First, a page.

Many immigrants find themselves stuck abroad after leaving the U.S. to interview for their green card at a consulate abroad. They departed the United States only to find out that they are now barred from re-entering the U.S. The Immigration and Nationality Act makes inadmissible any alien who “was unlawfully present in the U.S. for a period of more than 180 days but less than 1 year.” This person is barred from re-entry into the United States for a period of three years. This is called the 3 year bar. Additionally, any alien “who has been unlawfully present in the U.S. for one year or more” is barred from re-entering the U.S. for a period of 10 years. This is called the 10 year bar. This section of the law is often referred to as the “3-10 year bar.”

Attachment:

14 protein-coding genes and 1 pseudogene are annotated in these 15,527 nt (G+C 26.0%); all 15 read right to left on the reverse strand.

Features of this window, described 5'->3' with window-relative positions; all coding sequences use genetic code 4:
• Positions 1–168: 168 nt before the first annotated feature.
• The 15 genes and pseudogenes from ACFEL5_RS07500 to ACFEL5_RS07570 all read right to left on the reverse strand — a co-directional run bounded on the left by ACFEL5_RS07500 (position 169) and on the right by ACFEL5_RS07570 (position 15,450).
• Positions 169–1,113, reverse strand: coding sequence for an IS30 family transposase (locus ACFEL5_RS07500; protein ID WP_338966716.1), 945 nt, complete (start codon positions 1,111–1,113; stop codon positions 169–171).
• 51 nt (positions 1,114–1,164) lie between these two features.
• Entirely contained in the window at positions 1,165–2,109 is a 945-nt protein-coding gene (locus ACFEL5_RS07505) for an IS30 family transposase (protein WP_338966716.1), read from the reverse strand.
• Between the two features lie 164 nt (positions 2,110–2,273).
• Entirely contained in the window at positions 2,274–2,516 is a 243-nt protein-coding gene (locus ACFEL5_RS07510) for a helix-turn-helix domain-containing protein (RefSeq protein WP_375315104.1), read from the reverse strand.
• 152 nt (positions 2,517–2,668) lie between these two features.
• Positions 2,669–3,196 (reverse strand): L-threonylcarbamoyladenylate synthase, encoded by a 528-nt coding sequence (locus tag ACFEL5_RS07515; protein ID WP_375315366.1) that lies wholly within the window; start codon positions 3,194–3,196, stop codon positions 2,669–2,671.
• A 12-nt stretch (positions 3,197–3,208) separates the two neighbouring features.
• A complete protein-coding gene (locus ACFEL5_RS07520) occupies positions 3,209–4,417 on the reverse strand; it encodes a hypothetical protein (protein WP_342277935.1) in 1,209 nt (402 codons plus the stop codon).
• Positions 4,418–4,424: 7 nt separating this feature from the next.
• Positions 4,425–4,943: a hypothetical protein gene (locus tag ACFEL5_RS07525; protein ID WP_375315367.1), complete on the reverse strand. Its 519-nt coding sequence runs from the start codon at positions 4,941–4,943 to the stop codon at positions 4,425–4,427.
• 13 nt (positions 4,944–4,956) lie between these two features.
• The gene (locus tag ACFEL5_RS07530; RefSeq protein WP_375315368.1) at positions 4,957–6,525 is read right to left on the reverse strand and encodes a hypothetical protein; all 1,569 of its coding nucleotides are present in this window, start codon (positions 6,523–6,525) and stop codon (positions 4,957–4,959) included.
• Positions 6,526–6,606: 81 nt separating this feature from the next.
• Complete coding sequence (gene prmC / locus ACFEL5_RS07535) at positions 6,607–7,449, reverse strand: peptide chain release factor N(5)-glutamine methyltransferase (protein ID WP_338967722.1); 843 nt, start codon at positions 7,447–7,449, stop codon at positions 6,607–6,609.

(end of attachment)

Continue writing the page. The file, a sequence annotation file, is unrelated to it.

Waiver of 3-10 Year Bar
But those stuck abroad may have an option in the form of a waiver. The law provides a discretionary waiver for applicants whose U.S. citizen or lawful permanent resident spouse or parent would experience extreme hardship if the applicant were unable to enter the United States in that 3 or 10 year period. If approved, the waiver allows the immigrant to lawfully re-enter with the immigrant visa (enter with their green card) and not wait outside the U.S. for 3 or 10 years.
This is a discretionary waiver, meaning that USCIS may deny the application if the circumstances warrant. In other words, if there are negative or weak factors in your case, USCIS could deny the application. An applicant must demonstrate extreme hardship. This is a case-by-case determination, considering all of the factors in an applicant’s case. Typically, USCIS will look at the consequences of a family separation, any economic hardship to the family, need for medical care, and other relevant factors. Don’t go into this application blindly.
Many waivers are denied because of poor preparation and misinformation. Speak to one of our experienced attorneys to discuss your likelihood of success with our help. Se habla Español.